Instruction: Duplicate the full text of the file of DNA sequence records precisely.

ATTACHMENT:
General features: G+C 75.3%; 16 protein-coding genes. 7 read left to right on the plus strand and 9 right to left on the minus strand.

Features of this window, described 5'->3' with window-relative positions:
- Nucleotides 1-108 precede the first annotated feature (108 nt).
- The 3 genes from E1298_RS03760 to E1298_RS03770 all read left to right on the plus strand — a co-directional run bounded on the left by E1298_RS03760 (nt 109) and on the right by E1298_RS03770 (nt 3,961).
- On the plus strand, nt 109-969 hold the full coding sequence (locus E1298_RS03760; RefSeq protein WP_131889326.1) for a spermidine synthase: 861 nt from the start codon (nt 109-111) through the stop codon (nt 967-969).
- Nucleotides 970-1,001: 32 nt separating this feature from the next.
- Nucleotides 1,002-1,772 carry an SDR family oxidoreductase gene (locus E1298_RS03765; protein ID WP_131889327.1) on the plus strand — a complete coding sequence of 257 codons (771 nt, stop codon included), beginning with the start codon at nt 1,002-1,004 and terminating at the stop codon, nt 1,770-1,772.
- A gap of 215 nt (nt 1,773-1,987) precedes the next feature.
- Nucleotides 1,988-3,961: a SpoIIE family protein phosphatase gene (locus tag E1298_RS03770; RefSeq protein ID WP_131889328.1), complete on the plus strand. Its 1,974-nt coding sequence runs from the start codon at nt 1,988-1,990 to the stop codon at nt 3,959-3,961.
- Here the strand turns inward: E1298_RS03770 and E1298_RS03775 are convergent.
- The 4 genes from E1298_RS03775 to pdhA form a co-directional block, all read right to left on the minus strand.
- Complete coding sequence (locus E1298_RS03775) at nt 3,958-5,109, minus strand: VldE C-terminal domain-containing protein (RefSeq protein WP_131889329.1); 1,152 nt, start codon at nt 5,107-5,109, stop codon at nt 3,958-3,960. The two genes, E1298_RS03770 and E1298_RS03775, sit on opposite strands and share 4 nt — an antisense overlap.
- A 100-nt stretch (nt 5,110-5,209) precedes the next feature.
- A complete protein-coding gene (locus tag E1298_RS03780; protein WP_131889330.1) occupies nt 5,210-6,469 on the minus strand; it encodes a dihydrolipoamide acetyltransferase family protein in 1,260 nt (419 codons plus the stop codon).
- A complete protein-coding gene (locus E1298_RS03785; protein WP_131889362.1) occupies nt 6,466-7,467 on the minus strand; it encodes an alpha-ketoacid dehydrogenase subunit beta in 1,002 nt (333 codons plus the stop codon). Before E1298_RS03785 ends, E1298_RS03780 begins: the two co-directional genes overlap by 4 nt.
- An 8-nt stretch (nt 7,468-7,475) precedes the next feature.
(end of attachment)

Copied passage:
General features: G+C 75.3%; 16 protein-coding genes. 7 read left to right on the plus strand and 9 right to left on the minus strand.

Features of this window, described 5'->3' with window-relative positions:
- Nucleotides 1-108 precede the first annotated feature (108 nt).
- The 3 genes from E1298_RS03760 to E1298_RS03770 all read left to right on the plus strand — a co-directional run bounded on the left by E1298_RS03760 (nt 109) and on the right by E1298_RS03770 (nt 3,961).
- On the plus strand, nt 109-969 hold the full coding sequence (locus E1298_RS03760; RefSeq protein WP_131889326.1) for a spermidine synthase: 861 nt from the start codon (nt 109-111) through the stop codon (nt 967-969).
- Nucleotides 970-1,001: 32 nt separating this feature from the next.
- Nucleotides 1,002-1,772 carry an SDR family oxidoreductase gene (locus E1298_RS03765; protein ID WP_131889327.1) on the plus strand — a complete coding sequence of 257 codons (771 nt, stop codon included), beginning with the start codon at nt 1,002-1,004 and terminating at the stop codon, nt 1,770-1,772.
- A gap of 215 nt (nt 1,773-1,987) precedes the next feature.
- Nucleotides 1,988-3,961: a SpoIIE family protein phosphatase gene (locus tag E1298_RS03770; RefSeq protein ID WP_131889328.1), complete on the plus strand. Its 1,974-nt coding sequence runs from the start codon at nt 1,988-1,990 to the stop codon at nt 3,959-3,961.
- Here the strand turns inward: E1298_RS03770 and E1298_RS03775 are convergent.
- The 4 genes from E1298_RS03775 to pdhA form a co-directional block, all read right to left on the minus strand.
- Complete coding sequence (locus E1298_RS03775) at nt 3,958-5,109, minus strand: VldE C-terminal domain-containing protein (RefSeq protein WP_131889329.1); 1,152 nt, start codon at nt 5,107-5,109, stop codon at nt 3,958-3,960. The two genes, E1298_RS03770 and E1298_RS03775, sit on opposite strands and share 4 nt — an antisense overlap.
- A 100-nt stretch (nt 5,110-5,209) precedes the next feature.
- A complete protein-coding gene (locus tag E1298_RS03780; protein WP_131889330.1) occupies nt 5,210-6,469 on the minus strand; it encodes a dihydrolipoamide acetyltransferase family protein in 1,260 nt (419 codons plus the stop codon).
- A complete protein-coding gene (locus E1298_RS03785; protein WP_131889362.1) occupies nt 6,466-7,467 on the minus strand; it encodes an alpha-ketoacid dehydrogenase subunit beta in 1,002 nt (333 codons plus the stop codon). Before E1298_RS03785 ends, E1298_RS03780 begins: the two co-directional genes overlap by 4 nt.
- An 8-nt stretch (nt 7,468-7,475) precedes the next feature.